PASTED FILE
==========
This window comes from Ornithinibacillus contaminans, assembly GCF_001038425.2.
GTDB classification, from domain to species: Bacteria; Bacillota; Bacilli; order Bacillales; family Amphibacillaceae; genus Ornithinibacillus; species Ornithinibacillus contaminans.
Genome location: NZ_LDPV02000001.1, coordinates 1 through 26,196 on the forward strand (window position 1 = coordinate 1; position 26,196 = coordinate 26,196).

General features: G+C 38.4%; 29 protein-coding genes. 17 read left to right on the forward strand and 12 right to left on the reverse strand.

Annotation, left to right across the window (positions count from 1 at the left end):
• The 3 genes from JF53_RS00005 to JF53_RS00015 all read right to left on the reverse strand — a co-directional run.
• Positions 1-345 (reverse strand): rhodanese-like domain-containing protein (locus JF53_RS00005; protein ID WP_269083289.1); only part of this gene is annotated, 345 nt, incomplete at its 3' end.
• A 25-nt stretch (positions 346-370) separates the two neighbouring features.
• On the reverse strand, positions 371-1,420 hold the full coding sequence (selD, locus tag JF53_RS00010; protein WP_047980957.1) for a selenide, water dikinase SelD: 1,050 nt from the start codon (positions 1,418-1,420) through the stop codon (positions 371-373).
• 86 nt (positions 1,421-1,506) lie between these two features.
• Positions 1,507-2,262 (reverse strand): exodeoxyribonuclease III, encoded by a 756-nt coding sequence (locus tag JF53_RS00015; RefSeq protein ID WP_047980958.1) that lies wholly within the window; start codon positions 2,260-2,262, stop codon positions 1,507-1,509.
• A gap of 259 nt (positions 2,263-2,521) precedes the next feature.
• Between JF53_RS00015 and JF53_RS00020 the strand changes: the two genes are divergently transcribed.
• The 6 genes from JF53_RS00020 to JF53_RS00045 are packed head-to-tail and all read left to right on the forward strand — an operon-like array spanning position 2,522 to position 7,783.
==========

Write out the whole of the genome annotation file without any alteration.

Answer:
This window comes from Ornithinibacillus contaminans, assembly GCF_001038425.2.
GTDB classification, from domain to species: Bacteria; Bacillota; Bacilli; order Bacillales; family Amphibacillaceae; genus Ornithinibacillus; species Ornithinibacillus contaminans.
Genome location: NZ_LDPV02000001.1, coordinates 1 through 26,196 on the forward strand (window position 1 = coordinate 1; position 26,196 = coordinate 26,196).

General features: G+C 38.4%; 29 protein-coding genes. 17 read left to right on the forward strand and 12 right to left on the reverse strand.

Annotation, left to right across the window (positions count from 1 at the left end):
• The 3 genes from JF53_RS00005 to JF53_RS00015 all read right to left on the reverse strand — a co-directional run.
• Positions 1-345 (reverse strand): rhodanese-like domain-containing protein (locus JF53_RS00005; protein ID WP_269083289.1); only part of this gene is annotated, 345 nt, incomplete at its 3' end.
• A 25-nt stretch (positions 346-370) separates the two neighbouring features.
• On the reverse strand, positions 371-1,420 hold the full coding sequence (selD, locus tag JF53_RS00010; protein WP_047980957.1) for a selenide, water dikinase SelD: 1,050 nt from the start codon (positions 1,418-1,420) through the stop codon (positions 371-373).
• 86 nt (positions 1,421-1,506) lie between these two features.
• Positions 1,507-2,262 (reverse strand): exodeoxyribonuclease III, encoded by a 756-nt coding sequence (locus tag JF53_RS00015; RefSeq protein ID WP_047980958.1) that lies wholly within the window; start codon positions 2,260-2,262, stop codon positions 1,507-1,509.
• A gap of 259 nt (positions 2,263-2,521) precedes the next feature.
• Between JF53_RS00015 and JF53_RS00020 the strand changes: the two genes are divergently transcribed.
• The 6 genes from JF53_RS00020 to JF53_RS00045 are packed head-to-tail and all read left to right on the forward strand — an operon-like array spanning position 2,522 to position 7,783.